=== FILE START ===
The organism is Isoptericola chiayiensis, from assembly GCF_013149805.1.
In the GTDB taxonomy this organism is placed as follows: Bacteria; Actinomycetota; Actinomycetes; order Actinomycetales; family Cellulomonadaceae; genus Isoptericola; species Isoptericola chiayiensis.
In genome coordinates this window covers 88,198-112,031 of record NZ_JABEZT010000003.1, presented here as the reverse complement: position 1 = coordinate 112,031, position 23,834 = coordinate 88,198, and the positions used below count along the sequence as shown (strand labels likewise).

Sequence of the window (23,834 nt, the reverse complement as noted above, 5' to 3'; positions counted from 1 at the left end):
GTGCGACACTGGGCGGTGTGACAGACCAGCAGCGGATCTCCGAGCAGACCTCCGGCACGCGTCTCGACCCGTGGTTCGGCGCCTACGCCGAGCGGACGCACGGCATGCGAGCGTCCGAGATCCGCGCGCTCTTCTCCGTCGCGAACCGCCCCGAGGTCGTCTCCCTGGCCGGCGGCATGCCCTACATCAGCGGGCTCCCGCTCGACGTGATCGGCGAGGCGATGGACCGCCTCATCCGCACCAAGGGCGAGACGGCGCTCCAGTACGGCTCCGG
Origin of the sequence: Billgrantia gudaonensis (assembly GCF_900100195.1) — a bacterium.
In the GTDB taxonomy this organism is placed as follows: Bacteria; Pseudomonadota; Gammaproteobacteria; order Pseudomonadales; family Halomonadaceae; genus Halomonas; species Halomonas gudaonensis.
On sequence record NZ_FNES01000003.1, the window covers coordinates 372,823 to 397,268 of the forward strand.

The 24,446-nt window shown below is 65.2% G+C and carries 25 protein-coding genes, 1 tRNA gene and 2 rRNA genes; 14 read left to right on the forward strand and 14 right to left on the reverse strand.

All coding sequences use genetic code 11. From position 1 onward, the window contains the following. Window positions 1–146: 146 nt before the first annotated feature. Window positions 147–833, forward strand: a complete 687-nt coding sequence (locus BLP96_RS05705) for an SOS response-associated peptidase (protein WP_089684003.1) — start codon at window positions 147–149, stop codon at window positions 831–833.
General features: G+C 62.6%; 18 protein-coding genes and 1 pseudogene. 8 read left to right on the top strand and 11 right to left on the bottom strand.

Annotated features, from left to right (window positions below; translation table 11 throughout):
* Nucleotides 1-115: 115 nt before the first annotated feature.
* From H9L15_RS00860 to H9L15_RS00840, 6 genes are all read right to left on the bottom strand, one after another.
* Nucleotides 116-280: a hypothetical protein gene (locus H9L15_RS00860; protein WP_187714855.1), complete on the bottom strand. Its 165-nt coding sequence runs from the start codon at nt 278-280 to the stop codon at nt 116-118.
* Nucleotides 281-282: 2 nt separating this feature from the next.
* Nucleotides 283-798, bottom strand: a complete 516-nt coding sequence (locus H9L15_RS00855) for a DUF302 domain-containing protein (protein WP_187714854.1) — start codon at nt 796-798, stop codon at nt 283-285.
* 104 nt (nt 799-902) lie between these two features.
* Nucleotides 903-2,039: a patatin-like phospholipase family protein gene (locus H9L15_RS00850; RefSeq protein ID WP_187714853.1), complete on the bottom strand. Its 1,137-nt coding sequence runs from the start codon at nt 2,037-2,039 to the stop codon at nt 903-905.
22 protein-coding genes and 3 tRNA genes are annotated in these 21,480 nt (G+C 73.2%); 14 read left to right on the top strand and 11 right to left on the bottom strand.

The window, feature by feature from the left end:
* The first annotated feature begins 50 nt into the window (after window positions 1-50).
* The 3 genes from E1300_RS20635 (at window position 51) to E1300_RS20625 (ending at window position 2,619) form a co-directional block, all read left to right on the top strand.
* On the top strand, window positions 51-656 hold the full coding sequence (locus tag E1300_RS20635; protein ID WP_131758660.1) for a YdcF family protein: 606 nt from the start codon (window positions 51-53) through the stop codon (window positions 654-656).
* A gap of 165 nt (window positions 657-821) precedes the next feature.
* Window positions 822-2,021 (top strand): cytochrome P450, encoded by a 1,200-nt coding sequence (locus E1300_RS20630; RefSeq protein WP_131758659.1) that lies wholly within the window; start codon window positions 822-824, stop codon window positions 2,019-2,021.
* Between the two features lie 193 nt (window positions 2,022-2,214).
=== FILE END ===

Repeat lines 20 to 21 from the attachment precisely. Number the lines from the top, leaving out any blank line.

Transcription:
22 protein-coding genes and 3 tRNA genes are annotated in these 21,480 nt (G+C 73.2%); 14 read left to right on the top strand and 11 right to left on the bottom strand.

The window, feature by feature from the left end: